At that point, a friend invited me to go to a yoga class with him. I remember so vividly that during the course I felt like I had a body for the first time. Before that I existed so much in my head, but during this class I realized I could experience the space under my chin.
During this class, the teacher (who was a Buddhist meditation teacher) spoke a lot about the mind and suffering. He shared that we are not our thoughts and suffering is not personal. In this class I had an epiphany: it was the first time I realized that I had a choice when it came to my thoughts and I didn’t have to believe everything that came to my mind. Instead, I could observe those thoughts and then do something else. In the midst of this realization, I knew deep down that this course would change my life. So I went back the next day and the day after and so on.
I studied with the same teacher and learned so many practices that supported my mental health and well-being. I was taught the Buddhist idea that we are not just our bodies or just our minds, and this concept helped me to depersonalize my experience. So it wasn’t my fear or my Worry, it was just fear. I also learned a lot about impermanence and techniques that help regulate my nervous system, such as breathwork.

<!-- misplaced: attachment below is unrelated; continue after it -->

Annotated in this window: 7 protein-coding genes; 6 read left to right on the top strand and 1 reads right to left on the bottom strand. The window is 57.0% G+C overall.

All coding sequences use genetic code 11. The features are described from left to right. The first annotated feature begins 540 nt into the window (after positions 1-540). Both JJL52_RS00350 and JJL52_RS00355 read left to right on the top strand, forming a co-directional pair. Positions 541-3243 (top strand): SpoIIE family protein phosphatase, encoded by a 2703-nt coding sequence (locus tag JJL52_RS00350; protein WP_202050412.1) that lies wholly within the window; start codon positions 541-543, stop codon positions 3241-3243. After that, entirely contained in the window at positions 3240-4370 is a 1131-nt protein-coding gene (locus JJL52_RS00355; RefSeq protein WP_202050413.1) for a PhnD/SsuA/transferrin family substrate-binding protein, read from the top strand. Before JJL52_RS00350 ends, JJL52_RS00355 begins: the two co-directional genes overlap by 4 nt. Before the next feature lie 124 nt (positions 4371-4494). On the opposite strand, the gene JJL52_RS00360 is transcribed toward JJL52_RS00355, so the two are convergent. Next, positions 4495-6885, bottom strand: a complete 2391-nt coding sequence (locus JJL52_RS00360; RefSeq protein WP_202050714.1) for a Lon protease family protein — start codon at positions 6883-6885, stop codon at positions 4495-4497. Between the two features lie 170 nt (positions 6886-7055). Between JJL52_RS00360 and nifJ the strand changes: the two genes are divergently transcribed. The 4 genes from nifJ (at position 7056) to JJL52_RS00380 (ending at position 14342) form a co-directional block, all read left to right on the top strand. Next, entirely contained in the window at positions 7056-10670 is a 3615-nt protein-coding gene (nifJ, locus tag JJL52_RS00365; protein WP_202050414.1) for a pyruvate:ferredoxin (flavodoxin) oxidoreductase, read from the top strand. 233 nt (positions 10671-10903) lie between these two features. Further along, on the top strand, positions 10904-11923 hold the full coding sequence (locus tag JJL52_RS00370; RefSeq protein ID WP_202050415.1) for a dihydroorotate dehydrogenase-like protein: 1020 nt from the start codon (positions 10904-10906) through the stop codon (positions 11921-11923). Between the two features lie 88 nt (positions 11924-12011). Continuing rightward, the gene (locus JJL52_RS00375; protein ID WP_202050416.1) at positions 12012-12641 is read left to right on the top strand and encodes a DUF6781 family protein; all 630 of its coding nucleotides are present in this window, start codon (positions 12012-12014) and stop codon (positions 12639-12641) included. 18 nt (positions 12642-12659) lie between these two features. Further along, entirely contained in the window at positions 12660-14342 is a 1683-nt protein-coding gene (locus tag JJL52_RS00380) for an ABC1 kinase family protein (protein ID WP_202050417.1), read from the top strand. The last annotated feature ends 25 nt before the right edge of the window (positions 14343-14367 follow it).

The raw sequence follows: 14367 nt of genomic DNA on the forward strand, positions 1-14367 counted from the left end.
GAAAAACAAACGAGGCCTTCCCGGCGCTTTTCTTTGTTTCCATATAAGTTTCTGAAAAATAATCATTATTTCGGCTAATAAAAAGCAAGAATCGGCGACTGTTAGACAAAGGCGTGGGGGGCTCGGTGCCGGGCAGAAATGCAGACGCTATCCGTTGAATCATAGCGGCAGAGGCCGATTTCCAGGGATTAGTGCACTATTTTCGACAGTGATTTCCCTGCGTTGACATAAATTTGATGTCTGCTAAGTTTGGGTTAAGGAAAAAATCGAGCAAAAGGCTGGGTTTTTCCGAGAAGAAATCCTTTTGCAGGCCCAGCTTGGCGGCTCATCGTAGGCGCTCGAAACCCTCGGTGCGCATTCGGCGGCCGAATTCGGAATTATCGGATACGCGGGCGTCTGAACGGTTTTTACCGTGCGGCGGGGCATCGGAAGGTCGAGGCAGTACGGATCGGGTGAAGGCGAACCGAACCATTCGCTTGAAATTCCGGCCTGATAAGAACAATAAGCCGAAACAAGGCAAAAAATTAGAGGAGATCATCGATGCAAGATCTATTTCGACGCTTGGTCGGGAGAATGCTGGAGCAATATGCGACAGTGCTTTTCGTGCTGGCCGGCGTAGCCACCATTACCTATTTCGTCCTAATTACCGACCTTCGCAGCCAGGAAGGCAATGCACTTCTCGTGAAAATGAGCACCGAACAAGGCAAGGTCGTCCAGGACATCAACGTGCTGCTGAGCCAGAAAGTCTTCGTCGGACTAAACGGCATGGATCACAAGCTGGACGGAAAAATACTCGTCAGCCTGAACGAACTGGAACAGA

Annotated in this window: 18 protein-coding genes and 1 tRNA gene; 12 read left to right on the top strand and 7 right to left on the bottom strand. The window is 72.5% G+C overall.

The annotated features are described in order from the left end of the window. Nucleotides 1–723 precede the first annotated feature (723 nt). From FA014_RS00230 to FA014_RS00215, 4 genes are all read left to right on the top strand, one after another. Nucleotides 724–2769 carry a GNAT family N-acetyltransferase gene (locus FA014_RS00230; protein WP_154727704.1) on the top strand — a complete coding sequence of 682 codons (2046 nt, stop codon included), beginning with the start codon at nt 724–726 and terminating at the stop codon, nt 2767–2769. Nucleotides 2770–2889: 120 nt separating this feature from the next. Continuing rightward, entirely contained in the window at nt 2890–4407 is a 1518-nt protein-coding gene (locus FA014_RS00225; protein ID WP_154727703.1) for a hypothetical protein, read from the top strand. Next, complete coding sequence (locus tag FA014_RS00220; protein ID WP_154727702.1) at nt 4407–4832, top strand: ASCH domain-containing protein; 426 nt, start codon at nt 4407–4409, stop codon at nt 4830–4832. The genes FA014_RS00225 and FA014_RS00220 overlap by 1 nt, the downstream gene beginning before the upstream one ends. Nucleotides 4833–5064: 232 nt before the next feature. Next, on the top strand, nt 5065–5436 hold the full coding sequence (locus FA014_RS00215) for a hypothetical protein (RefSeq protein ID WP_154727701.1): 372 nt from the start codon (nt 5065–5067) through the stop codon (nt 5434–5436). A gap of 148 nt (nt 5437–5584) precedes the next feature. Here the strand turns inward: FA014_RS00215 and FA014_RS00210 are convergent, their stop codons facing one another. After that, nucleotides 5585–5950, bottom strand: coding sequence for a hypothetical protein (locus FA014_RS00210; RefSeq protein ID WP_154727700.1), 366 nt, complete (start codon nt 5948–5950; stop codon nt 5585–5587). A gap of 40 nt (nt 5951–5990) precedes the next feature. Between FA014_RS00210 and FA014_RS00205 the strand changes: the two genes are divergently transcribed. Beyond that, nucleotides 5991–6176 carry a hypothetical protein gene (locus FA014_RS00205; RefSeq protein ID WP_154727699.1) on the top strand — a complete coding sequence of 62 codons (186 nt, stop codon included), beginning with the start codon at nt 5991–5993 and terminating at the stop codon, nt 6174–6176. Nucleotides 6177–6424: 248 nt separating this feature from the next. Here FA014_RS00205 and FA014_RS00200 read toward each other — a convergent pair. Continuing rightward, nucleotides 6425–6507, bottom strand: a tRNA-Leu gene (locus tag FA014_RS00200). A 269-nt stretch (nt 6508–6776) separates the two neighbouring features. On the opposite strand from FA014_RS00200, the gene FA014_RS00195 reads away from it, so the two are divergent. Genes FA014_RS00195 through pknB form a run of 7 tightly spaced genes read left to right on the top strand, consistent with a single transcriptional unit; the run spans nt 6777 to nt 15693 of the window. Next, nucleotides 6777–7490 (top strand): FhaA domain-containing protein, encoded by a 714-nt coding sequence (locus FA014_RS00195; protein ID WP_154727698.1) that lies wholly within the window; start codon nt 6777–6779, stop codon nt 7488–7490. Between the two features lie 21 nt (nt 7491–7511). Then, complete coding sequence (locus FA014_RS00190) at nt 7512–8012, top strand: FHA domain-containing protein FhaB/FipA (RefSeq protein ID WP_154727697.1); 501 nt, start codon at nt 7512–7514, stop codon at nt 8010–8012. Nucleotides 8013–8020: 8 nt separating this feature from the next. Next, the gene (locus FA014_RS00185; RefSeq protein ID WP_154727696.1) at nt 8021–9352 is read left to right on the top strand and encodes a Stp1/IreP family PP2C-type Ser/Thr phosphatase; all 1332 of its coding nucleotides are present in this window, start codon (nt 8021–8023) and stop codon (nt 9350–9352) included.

I ended up leaning more towards meditation – I was drawn to it because a lot of my own suffering was related to my mind and I wanted to understand it. After the ADHD diagnosis, I thought meditation was completely impossible for me. But my teacher kept reassuring me that everyone’s mind gets distracted, but if you really want to understand your own mind, you have to sit down and observe it. With those words in my ear, I truly committed myself to the practice of meditation.
Buddhism was certainly the gateway for me, but it also led to learning things like Polyvagal Theory1 and positive psychology. So ultimately, the intersection of science and spirituality gave me comfort.
Within that first year, 85% of my symptoms disappeared. For the other 15% it took much longer – for example, even now if I drink too much coffee the anxiety will show up. But the difference is that I deal with it very differently and it’s not something I succumb to.